You're going to need it if you are seeking investment from venture capitalists, angel investors, or even smart family members. They are going to want to see numbers that say your business will grow--and quickly--and that there is an exit strategy for them on the horizon, during which they can make a profit.

Any bank or lender will also ask to see these numbers as well to make sure you can repay your loan. It should be a guide to running your business," Pinson says. One way, Berry says, is to break the figures into components, by sales channel or target market segment, and provide realistic estimates for sales and revenue.

But if you break the guess into component guesses and look at each one individually, it somehow feels better," Berry says. The Components of a Financial Section A financial forecast isn't necessarily compiled in sequence.

And you most likely won't present it in the final document in the same sequence you compile the figures and documents.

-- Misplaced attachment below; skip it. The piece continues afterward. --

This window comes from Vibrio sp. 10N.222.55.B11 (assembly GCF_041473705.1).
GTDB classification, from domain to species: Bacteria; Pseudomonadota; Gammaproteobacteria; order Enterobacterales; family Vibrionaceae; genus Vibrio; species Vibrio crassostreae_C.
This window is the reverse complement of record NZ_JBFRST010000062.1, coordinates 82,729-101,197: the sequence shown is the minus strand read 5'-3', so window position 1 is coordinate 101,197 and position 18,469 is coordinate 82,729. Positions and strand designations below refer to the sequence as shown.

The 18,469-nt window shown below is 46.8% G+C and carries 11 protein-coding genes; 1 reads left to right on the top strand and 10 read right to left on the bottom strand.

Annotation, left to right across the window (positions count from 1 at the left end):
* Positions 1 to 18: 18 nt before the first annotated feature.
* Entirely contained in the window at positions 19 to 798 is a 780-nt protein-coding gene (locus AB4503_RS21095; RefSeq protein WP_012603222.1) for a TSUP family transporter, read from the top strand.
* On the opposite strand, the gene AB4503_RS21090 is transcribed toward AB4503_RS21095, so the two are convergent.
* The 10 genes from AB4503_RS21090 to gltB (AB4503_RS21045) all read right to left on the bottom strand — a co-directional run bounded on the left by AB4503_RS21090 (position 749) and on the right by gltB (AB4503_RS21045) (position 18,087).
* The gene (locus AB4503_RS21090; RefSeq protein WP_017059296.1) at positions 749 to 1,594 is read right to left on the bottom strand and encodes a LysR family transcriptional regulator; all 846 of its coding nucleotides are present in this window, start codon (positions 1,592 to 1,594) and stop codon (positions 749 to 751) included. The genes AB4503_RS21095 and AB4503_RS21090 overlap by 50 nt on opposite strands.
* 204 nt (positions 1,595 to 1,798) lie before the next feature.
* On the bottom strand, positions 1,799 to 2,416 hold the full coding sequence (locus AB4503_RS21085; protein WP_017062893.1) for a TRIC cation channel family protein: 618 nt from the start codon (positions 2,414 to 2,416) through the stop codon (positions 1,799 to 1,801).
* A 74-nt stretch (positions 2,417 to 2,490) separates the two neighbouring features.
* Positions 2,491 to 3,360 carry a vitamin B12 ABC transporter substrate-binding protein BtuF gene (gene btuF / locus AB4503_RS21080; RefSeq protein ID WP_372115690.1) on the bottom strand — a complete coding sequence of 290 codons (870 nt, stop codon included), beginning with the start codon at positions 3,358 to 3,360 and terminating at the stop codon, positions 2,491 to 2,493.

Berry says that it's typical to start in one place and jump back and forth. For example, what you see in the cash-flow plan might mean going back to change estimates for sales and expenses. Still, he says that it's easier to explain in sequence, as long as you understand that you don't start at step one and go to step six without looking back--a lot--in between.

Start with a sales forecast. Set up a spreadsheet projecting your sales over the course of three years. Set up different sections for different lines of sales and columns for every month for the first year and either on a monthly or quarterly basis for the second and third years.

Because you want to calculate gross margin. Gross margin is sales less cost of sales, and it's a useful number for comparing with different standard industry ratios. The best way to do that, Berry says, is to look at past results.